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Sleep Apnea in Five Minutes or Less

I want to talk today about a very serious and common disease that affects an estimated number of 20 million Americans – Sleep Apnea. That’s just as prevalent as asthma or diabetes. Now, I’m not a doctor, but for advice on this topic, I’ve turned to Helena Ederveen, our Official Guide to Health Education. Helena is a Clinical Nutritionist and specializes in snoring remedies.

Sleep Apnea is a sleep disorder in which breathing repeatedly stops and starts throughout the night. Many people don’t think of snoring as a sign of something potentially serious, and not everyone who has sleep apnea snores. common symptoms of sleep apnea include:

1. Snoring loud enough to disturb the sleep of others or yourself
2. Shortness of breath that awakens you from sleep
3. Intermittent pauses in your breathing during sleep
4. Excessive daytime drowsiness, which may cause you to fall asleep while you’re working, watching television or even driving

If you experience any of these symptoms, contact a medical professional. You’ll have to go through a process known as a “sleep study,” but the results can determine the type of sleep apnea you are experiencing and how to treat it.

Sleep apnea occurs in two main types: obstructive sleep apnea, is the more common form that occurs when throat muscles relax and become obstructed. The risk of OSA rises with increasing body weight, active smoking and age. In addition, patients with diabetes or “borderline” diabetes have up to three times the risk of having OSA.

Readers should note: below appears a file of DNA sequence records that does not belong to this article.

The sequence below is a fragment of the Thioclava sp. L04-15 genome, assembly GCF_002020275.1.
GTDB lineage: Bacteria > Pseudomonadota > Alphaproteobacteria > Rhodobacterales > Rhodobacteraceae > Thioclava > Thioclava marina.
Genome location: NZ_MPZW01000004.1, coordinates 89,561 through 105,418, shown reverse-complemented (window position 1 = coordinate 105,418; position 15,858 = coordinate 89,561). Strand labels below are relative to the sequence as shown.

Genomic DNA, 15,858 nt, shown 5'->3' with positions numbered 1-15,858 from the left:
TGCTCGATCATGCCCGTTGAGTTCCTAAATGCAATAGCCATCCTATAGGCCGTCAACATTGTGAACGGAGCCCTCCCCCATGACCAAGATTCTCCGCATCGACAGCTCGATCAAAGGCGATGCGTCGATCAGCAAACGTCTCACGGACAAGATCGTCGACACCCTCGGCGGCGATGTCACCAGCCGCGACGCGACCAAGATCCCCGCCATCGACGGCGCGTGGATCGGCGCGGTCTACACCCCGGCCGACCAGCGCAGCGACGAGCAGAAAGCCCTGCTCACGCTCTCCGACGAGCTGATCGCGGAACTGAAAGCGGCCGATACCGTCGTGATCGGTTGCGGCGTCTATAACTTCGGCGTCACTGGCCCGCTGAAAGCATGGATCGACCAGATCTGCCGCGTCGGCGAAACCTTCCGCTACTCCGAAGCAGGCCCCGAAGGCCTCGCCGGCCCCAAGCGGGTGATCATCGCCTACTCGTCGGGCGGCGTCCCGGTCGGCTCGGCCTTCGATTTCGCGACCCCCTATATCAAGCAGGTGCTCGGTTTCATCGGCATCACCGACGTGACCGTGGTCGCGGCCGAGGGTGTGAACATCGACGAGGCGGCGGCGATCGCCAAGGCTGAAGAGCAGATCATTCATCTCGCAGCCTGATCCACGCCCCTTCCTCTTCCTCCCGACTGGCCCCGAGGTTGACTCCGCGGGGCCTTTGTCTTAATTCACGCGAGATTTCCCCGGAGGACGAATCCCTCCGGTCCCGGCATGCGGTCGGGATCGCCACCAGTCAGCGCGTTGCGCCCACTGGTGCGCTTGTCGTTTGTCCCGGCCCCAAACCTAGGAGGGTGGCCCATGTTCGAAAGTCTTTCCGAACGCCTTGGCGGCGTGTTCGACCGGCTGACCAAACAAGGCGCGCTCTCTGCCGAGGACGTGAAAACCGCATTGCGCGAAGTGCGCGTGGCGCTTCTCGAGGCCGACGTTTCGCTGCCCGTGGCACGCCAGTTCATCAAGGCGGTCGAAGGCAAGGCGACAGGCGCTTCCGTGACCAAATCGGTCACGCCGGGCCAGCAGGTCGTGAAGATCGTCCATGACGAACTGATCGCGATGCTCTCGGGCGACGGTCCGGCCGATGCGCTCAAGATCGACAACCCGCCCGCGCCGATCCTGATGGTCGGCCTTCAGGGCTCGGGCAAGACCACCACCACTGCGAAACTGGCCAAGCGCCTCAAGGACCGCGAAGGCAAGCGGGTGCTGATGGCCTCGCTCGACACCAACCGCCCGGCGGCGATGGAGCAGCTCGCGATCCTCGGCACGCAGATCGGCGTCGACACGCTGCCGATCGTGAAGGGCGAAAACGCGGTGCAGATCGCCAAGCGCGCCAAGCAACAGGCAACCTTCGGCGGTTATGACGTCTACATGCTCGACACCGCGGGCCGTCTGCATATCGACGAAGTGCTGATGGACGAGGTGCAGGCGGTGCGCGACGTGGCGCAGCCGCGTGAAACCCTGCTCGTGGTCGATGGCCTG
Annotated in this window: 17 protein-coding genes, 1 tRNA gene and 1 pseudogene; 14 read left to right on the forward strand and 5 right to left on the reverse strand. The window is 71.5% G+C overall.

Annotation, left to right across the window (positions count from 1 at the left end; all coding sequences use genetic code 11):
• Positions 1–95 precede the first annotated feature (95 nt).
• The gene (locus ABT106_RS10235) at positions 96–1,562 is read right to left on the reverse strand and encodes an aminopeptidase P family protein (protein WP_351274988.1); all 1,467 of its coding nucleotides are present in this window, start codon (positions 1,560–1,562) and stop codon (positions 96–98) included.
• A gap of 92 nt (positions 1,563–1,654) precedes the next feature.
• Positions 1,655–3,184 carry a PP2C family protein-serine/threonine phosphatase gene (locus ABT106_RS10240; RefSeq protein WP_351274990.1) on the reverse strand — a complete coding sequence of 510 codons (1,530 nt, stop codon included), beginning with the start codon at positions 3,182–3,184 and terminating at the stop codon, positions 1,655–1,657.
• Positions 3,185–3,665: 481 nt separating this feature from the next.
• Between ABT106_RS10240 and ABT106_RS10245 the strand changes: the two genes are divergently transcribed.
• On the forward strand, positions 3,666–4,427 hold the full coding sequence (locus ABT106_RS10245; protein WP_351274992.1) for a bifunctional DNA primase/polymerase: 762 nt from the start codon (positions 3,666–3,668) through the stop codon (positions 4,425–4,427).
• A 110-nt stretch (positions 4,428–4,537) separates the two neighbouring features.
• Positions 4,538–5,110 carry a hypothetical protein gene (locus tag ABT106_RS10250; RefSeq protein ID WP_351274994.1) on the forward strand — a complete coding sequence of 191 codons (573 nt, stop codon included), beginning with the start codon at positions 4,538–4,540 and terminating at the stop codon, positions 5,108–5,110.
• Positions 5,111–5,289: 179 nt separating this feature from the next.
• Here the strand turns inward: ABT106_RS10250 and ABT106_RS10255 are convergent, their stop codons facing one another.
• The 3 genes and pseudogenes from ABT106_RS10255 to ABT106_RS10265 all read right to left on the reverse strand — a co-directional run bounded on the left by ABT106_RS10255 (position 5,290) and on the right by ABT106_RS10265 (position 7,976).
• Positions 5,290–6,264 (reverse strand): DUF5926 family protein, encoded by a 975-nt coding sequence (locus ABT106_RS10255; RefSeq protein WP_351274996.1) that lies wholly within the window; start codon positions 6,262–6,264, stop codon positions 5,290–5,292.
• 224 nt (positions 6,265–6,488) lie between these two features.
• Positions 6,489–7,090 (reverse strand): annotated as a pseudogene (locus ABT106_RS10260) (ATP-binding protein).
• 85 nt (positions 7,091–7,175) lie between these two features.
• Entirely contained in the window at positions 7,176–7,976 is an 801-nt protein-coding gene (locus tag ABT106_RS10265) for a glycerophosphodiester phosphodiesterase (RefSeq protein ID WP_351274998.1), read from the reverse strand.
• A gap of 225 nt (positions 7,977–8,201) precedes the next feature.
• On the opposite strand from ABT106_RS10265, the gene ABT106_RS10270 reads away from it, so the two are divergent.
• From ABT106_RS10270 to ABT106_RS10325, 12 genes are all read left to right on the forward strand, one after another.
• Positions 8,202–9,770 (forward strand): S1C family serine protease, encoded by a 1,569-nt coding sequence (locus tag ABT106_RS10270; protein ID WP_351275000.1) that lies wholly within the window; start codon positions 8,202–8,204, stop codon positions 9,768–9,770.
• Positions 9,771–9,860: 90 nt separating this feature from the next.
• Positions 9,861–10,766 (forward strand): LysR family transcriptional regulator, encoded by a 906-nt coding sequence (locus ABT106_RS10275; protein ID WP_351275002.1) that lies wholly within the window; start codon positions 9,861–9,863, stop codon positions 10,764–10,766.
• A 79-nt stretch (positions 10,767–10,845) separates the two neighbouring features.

Some treatments involve lifestyle changes, such as avoiding alcohol or muscle relaxants, losing weight, and quitting smoking. Many people benefit from sleeping at a 30-degree elevation of the upper body or higher, as if in a recliner. Doing so helps prevent the gravitational collapse of the airway. Sleeping on your side rather than flat on your back is also recommended as a treatment for sleep apnea, largely because the gravitational component is smaller in the lateral position.

The other main type of sleep apnea is Central sleep apnea, in which your breathing repeatedly stops and starts during sleep due to lack of respiratory effort. Unlike obstructive sleep apnea, in which you can’t breathe because of upper airway obstruction, central sleep apnea occurs when your brain doesn’t send proper signals to the muscles that control your breathing.

In central sleep apnea, your body misses out on cycles of breathing. The sudden drop in blood oxygen levels that occur during sleep apnea increase blood pressure and strain the cardiovascular system. These changes raise the risk of heart failure and stroke. Central sleep apnea is less common, accounting for less than 5 percent of sleep apneas.

Just when you thought it couldn’t get worse, Some people with sleep apnea have a combination of both types. When obstructive sleep apnea syndrome is severe and longstanding, episodes of central apnea sometimes develop.

The most common treatment for sleep apnea is the use of a continuous positive airway pressure device, commonly known as a “Breathing Machine.” This device keeps the airway open during sleep by means of a flow of pressurized air into the throat. Patients diagnosed with sleep apnea can have corrective surgery to fix their airways as well, but those solutions are primarily for extreme cases. Milder cases of sleep apnea can be treated with the use of a specially shaped pillow.

There are also holistic approaches to preventing against sleep apnea as well. You can learn more about these approaches, by visiting Helena’s website. We have a link to the left of the video.

Now for our question – Do you suffer from sleep apnea, or do you know someone who does? Let us know your experiences and how you are handling this disorder. The more knowledge and experience we share, the better.

Thanks for watching, and I look forward to your comments!

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